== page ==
Eugene Weekly posted an article yesterday titled "Requiem for a Newspaper," which discusses what typically happens when corporate ownership buys a local newspaper. In short, many long-standing employees are fired, such as Dan Buckwalter, the copy editor whose story is featured.
While this article focuses on the newspaper industry, the "disappearance" of professional copy editors is not a new trend. People hear these horror stories and ask, "When profit becomes a driving force, does the integrity of the writing diminish?"
In my experience, either the remaining employees pick up the slack or a freelance copy editor, such as myself, is hired on an as-needed basis. The good news is that for every article like this, there is probably a job posting out there looking to hire the kind of talent who was just let go.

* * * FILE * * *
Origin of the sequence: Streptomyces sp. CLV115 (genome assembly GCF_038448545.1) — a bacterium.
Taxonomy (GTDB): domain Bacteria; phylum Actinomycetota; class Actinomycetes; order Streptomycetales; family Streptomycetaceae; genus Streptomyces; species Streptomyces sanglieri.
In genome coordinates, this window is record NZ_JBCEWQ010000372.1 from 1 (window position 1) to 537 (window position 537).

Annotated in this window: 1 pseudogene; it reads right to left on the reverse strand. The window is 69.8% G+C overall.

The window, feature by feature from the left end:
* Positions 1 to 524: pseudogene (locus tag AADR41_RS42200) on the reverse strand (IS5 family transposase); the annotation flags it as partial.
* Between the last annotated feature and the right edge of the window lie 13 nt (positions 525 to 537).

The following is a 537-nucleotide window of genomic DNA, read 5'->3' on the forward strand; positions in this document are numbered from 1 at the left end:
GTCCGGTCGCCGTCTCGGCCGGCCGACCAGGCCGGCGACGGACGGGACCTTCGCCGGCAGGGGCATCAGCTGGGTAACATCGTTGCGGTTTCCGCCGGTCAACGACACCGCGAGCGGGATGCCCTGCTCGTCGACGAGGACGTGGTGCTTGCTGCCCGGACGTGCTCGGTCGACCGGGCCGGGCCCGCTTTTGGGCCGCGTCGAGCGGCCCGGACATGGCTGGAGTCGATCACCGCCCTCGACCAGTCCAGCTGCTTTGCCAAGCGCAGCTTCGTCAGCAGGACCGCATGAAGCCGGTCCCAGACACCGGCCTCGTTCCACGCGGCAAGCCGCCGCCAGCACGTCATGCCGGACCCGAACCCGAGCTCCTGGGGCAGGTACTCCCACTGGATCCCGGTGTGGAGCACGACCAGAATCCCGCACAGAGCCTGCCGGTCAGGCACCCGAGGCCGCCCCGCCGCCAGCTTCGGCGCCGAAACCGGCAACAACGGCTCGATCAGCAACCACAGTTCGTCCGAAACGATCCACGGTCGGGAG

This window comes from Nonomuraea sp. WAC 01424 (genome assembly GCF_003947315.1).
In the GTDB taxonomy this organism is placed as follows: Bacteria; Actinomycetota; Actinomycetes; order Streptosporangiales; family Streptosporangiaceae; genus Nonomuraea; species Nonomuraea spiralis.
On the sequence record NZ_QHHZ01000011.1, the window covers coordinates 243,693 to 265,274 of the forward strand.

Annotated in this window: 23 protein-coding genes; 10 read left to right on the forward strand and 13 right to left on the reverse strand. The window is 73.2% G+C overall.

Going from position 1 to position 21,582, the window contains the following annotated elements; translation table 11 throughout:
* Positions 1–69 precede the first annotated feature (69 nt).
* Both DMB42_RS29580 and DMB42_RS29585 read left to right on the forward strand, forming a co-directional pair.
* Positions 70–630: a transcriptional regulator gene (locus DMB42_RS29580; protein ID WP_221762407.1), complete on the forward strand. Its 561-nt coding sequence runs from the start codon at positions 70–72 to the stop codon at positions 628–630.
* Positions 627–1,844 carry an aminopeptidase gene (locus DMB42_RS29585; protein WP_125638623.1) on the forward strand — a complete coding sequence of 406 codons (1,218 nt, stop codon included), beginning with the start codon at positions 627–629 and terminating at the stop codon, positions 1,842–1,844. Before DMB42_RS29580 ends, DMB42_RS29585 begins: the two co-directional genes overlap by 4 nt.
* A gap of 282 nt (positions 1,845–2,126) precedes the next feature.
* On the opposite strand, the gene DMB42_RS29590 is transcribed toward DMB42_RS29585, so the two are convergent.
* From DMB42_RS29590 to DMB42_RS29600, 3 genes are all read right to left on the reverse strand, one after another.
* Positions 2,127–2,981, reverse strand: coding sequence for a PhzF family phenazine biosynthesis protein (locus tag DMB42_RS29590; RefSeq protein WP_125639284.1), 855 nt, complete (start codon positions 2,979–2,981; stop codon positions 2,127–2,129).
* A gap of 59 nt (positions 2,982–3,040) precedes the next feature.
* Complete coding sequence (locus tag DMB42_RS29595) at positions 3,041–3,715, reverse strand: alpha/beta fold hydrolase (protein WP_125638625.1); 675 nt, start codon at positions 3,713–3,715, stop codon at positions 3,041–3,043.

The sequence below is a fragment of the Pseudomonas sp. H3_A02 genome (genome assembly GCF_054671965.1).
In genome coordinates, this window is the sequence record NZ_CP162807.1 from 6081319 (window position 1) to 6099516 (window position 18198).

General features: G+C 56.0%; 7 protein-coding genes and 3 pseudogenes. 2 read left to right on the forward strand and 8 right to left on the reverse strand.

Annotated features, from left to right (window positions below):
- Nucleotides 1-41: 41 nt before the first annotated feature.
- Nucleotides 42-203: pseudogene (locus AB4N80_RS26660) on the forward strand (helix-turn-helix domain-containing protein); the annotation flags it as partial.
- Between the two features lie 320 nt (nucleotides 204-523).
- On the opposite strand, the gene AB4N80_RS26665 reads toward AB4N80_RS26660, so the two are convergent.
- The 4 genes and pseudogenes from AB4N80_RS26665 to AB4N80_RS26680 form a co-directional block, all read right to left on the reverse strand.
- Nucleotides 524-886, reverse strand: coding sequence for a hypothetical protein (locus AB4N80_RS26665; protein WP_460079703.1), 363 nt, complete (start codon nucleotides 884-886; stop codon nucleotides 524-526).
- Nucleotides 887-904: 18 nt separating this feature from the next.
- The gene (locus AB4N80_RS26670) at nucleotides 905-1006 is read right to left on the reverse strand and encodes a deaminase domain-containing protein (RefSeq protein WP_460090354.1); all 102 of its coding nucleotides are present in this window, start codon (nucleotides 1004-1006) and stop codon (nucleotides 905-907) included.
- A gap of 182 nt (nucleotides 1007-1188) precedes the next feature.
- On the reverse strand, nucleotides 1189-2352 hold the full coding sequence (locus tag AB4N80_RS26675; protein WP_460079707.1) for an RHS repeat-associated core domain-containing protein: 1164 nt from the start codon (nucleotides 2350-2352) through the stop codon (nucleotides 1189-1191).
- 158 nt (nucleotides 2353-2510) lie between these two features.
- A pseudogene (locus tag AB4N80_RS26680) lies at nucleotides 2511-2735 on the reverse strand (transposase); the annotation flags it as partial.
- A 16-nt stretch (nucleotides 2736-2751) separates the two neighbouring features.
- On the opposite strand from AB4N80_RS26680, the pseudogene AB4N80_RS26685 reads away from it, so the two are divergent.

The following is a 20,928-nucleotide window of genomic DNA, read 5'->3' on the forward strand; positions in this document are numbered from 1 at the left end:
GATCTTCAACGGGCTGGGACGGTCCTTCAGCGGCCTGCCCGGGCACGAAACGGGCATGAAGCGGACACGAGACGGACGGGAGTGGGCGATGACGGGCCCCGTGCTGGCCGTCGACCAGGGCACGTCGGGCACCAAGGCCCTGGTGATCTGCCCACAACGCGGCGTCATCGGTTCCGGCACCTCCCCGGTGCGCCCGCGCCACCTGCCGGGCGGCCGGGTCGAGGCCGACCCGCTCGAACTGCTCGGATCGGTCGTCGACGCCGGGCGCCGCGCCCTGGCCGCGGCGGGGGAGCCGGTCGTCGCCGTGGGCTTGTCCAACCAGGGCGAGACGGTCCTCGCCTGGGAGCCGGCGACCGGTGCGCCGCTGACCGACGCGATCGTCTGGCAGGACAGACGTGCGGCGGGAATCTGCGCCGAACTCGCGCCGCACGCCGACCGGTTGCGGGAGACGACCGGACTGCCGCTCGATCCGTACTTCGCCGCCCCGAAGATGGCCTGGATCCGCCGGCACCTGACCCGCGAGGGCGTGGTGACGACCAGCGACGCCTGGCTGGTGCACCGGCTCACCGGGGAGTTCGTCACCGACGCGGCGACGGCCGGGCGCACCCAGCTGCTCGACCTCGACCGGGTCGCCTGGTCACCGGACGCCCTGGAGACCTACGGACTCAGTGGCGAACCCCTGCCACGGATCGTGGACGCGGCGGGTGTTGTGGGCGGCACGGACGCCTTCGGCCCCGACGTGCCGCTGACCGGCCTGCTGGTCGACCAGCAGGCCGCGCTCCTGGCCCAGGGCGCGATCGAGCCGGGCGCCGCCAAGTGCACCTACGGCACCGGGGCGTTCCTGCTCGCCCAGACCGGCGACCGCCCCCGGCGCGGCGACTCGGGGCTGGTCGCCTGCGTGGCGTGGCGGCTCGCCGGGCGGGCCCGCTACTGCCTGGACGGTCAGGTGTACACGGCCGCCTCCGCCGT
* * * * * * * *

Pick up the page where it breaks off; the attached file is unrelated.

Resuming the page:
Each one of us should think about the adaptability of our skills. Working part-time in an IT environment, I am often reminded that we are all susceptible to obsolescence due to changes such as advances in technology. While I didn't realize it at the time, working as a contract employee for four years right after college forced me to learn how to become valuable in different industries.
If adaptability is something you have never thought about before, you might find this Forbes article interesting: "14 Signs Of An Adaptable Person".
Alora D. Boerner
Freelance copy editor serving nonfiction writers, small business owners, and job seekers.